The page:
THE Constitutional Court ruled this morning that Public Protector Busisiwe Mkhwebane must pay 15% of the legals costs incurred by the South African Reserve Bank (Sarb).
In a majority judgment penned by Khampepe J and Theron J (Basson AJ, Cameron J, Dlodlo AJ, Froneman J, Mhlantla J and Petse AJ concurring), the Constitutional Court held that there was no sound basis to justify an interference with the High Court’s exercise of its true discretion to award personal and punitive costs against the Public Protector. The Constitutional Court held that personal costs orders against public officials, like the Public Protector, whose bad faith conduct falls short of what is required of them, constitute an essential, constitutionally-infused mechanism to ensure that they act in good faith and in accordance with the law and the Constitution.
The Constitutional Court held that the need to hold government to the duty of proper court process is sourced in the Constitution itself, and that personal costs orders are not granted against public officials who conduct themselves appropriately. They are granted when public officials fall egregiously short of what is required of them.
The minority judgment, penned by Mogoeng CJ (Goliath AJ concurring), held that the High Court judgment should have been set aside because not only was no harm shown to exist but the basic personal costs’ definitional requirements of gross negligence and bad faith were not shown nor were they met. The minority judgement held that it was ironic that the High Court found it extremely reprehensible that the Public Protector did not know what the High Court said she should have known when the High Court itself did not know what she should have known.
The minority judgment asserted that substantive justice requires that no litigant ought to be left exposed to undeserved ruination just because they did not expressly plead non‑compliance with basic legal requirements that have clearly not been complied with. Costs on an attorney and client scale are to be awarded where there is fraudulent, dishonest, vexatious conduct and conduct that amounts to an abuse of court process. The minority judgment held that courts exist not to crush or destroy, but to teach, caution or punish constructively. The order for costs against the Public Protector would, according to the minority, predictably ruin her financially and possibly shipwreck her occupation.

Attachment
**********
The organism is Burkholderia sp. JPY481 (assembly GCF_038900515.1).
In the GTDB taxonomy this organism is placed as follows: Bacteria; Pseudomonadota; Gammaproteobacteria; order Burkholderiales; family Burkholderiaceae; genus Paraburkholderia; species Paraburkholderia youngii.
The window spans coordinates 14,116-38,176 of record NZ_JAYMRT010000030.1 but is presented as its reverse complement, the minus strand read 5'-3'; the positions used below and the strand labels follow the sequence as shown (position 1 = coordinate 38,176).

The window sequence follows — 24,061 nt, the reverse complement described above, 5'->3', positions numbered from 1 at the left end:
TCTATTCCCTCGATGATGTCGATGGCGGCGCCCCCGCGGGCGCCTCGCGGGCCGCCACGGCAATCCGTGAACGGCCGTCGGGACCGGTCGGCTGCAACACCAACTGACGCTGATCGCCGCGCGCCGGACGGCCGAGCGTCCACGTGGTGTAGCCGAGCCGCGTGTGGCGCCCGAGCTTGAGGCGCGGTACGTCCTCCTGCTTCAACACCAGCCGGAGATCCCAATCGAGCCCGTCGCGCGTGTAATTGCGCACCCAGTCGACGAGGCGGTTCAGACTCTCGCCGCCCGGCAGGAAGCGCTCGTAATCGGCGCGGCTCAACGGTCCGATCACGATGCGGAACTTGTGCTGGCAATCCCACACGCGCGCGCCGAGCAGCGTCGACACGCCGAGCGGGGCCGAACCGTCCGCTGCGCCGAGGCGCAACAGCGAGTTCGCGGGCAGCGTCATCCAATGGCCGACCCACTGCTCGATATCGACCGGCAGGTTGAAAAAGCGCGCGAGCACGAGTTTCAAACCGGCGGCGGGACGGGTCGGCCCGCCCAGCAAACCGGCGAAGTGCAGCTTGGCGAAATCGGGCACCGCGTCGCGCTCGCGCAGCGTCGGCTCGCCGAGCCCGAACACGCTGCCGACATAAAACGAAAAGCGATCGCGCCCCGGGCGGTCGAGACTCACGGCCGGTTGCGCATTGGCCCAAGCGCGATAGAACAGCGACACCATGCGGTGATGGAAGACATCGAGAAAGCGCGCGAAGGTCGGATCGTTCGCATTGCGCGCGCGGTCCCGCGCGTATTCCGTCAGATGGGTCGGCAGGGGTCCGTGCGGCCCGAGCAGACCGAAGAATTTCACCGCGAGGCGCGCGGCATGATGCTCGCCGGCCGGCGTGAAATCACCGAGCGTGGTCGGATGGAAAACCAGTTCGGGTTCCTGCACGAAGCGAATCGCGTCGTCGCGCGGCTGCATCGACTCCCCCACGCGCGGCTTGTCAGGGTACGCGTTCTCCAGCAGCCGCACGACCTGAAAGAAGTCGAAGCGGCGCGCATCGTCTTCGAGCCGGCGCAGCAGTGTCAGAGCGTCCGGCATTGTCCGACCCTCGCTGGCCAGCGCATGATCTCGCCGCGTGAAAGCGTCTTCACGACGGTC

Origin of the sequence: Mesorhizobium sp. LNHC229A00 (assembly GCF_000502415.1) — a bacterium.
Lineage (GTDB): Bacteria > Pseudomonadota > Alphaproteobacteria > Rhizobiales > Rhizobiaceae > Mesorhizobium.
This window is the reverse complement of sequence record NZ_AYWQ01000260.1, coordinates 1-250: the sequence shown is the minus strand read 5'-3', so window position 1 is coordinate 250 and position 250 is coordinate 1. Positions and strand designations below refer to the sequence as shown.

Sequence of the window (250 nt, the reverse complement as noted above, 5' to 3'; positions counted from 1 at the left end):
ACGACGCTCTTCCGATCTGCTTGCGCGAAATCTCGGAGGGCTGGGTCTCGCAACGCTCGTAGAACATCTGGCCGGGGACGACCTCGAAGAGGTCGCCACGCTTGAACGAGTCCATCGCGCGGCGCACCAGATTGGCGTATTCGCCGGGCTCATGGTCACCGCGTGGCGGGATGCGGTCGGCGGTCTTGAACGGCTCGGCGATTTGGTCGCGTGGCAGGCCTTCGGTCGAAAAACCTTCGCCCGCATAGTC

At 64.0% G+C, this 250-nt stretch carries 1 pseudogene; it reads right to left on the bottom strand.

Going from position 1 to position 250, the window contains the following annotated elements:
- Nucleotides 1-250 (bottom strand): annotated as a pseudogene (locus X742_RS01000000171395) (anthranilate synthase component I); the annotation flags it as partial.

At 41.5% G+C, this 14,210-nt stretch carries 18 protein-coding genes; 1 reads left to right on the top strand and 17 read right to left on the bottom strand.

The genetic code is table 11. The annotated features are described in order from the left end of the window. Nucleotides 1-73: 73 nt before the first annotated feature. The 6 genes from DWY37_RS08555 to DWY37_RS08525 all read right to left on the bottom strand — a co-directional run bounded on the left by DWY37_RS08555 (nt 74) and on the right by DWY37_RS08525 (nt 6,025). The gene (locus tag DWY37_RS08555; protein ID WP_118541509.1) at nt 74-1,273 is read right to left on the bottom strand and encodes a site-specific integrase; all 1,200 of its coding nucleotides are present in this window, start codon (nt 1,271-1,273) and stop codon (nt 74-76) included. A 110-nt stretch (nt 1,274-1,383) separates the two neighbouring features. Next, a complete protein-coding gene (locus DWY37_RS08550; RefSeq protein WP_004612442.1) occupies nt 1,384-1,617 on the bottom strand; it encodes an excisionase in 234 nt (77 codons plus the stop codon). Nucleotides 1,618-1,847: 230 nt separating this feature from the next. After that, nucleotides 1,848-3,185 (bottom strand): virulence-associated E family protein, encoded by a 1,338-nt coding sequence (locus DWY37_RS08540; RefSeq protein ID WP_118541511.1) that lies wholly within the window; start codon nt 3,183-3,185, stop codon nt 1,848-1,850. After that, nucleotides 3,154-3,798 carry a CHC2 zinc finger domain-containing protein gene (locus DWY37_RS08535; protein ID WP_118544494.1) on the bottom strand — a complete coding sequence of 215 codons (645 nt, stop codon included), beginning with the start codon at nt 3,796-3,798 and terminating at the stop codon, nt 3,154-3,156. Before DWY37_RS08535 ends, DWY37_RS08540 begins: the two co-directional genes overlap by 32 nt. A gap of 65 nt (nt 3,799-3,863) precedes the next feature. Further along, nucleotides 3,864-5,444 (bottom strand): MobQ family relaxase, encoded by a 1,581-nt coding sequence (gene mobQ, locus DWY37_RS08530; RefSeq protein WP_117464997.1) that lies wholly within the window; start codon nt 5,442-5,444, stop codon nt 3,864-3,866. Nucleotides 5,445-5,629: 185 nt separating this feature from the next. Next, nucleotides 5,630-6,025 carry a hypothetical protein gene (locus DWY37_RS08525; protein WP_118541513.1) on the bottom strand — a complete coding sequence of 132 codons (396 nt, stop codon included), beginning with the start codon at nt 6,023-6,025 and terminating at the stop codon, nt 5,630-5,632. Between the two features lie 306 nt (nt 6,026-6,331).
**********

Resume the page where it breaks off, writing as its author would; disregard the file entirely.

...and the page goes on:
The minority judgement held that an order for personal costs against a representative litigant ought to bear a demonstrably clear correlation to the gravity of the wrongdoing that it is said to have occasioned. The minority judgement further held that it cannot be seriousness or a mark of displeasure in a vacuum that is not supported by the danger that flows or could flow from the impugned conduct.
The minority judgment concluded that the High Court should not have mulcted the Public Protector, as a representative litigant, in punitive costs purely for opposing all three applications to the end. The minority judgment held that in doing so, the High Court was influenced by wrong principles and a misdirection on the facts, resulting in a decision which could not reasonably have been made by a court properly directing itself to all relevant facts and principles.
Full Concourt Judgement PP vs Sarb